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Letter to Nick Clegg on the Communications Data Bill

Dear Nick,

As you know, the report of the Joint Committee which considered the Draft Communications Data Bill is enough to chill the blood of any liberal.

It is a significant credit to you personally and our party’s role in government that that committee existed in the first place, and your demand that the bill be sent back to the drawing board following the report was more welcome still.

Reports in the press indicate that you are currently in negotiations with colleagues in the Home Office on the shape of the current bill, and over whether such a bill will be presented at all in the Queen’s Speech.

We write in to call on you to block the Communications Data Bill.

The arguments put forward by the Home Office in defence of the massive expansion in the amount of stored data which they seek simply did not stand up to scrutiny when examined by the Joint Committee. Even with further safeguards, little has changed in recent months to change this conclusion.

The more fundamental problem with such a bill is that it seeks to extend and increase invasions of privacy under the framework of a regulatory regime which has failed time and again. Anybody with an interest in civil liberties should not be seeking to extend the reach of RIPA to new technologies, but should be seeking to reform the regulatory system created by that Act.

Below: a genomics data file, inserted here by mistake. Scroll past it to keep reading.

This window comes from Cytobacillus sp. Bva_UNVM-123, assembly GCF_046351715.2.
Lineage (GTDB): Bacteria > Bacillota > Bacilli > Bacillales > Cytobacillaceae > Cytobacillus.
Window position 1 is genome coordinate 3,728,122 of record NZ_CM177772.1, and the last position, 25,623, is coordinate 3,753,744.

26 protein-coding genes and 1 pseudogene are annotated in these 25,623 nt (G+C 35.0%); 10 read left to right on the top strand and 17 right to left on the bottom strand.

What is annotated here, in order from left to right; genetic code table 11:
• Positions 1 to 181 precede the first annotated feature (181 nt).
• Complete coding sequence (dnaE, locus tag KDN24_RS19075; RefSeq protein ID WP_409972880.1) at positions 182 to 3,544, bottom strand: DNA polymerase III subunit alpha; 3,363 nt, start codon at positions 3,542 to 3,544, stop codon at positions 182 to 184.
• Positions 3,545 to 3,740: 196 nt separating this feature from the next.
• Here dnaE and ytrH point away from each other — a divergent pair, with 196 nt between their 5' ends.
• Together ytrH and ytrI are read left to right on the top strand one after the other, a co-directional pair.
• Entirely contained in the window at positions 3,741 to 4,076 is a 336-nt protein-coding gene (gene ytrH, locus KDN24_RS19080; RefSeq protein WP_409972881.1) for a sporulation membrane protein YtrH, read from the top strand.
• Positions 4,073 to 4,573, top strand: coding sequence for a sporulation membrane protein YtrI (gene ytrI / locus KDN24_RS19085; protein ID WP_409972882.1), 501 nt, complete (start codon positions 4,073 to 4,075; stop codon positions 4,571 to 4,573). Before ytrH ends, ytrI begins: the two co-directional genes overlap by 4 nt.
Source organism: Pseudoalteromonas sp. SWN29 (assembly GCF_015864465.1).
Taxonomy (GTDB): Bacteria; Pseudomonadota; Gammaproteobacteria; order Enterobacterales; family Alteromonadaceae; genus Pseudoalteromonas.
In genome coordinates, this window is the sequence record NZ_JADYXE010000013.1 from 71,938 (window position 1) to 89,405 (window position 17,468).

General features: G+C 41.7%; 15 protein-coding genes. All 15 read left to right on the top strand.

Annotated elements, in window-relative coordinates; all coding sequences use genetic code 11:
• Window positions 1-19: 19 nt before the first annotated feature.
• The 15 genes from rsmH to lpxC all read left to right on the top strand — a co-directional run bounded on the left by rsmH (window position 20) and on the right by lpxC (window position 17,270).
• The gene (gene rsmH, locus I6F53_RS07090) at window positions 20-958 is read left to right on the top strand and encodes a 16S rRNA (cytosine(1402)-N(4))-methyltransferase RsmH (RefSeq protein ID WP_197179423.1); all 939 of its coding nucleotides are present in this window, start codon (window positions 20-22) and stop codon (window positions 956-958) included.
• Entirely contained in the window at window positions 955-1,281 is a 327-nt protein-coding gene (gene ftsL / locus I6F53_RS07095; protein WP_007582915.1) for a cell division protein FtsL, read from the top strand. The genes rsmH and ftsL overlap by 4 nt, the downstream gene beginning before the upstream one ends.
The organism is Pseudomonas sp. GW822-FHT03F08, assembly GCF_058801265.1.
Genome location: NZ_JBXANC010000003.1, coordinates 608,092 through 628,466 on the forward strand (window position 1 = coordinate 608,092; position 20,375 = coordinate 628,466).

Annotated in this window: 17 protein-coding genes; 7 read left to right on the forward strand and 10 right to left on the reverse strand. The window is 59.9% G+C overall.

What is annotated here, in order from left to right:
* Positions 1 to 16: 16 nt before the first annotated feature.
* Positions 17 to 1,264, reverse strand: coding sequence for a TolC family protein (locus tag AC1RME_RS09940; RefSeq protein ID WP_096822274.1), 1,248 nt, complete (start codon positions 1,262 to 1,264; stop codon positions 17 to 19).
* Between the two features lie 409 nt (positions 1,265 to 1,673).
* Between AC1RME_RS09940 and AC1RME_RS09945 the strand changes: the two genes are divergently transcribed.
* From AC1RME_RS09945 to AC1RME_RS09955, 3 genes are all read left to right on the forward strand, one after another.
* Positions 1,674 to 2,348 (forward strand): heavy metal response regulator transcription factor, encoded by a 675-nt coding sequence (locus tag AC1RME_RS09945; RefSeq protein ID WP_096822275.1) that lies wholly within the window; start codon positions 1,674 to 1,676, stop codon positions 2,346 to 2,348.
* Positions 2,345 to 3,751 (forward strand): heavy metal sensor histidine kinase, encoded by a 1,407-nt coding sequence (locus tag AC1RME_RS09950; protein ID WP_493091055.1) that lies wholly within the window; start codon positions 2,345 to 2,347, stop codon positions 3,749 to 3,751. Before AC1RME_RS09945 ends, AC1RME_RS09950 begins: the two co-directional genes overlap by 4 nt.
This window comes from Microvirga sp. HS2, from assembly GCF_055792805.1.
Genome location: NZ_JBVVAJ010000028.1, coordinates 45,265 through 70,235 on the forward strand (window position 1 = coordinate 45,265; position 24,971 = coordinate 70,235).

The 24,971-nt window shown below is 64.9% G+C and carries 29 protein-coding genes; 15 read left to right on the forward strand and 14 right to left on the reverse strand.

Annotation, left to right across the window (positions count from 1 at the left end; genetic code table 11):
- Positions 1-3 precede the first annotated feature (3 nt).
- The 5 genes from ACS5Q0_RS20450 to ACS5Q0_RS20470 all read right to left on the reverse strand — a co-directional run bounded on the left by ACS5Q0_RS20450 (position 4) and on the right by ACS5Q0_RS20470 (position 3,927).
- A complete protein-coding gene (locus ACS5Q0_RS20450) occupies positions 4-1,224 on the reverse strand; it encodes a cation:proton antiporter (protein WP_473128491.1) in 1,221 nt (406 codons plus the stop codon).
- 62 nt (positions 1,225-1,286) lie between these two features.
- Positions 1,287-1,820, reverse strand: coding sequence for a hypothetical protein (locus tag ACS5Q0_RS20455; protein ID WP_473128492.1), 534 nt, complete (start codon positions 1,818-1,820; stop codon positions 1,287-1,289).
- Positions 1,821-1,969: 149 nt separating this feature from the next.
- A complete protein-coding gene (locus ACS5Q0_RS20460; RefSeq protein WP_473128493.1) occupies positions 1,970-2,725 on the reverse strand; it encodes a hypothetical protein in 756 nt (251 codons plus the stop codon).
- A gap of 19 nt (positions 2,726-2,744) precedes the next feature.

Only once access to data on spurious grounds is stopped, and a new, tough, inquisitorial overseer of the system replaces the Interception of Communications Commissioner should any increase in the scope of data that is accessible be considered.

And even then, liberals should be sceptical. Those arguing for the change should be required to meet a high threshold to successfully make their case. And if the companies who would be charged with retaining this vast amount of data say it is not possible to guarantee its security, any proposals should be dropped.

You are right to say that technology presents questions over national security, but the working assumption – for liberals at least – should not be that state snooping should extend to each new area of technology as it develops.

We urge you to use your role to stop the Communications Data Bill and turn the government’s attention to reforming the failed regulatory regime which is already leading to too many invasions of the privacy of the people of the UK.

Yours,

Nick Thornsby and Alan Muhammed on behalf of the Liberal Reform Board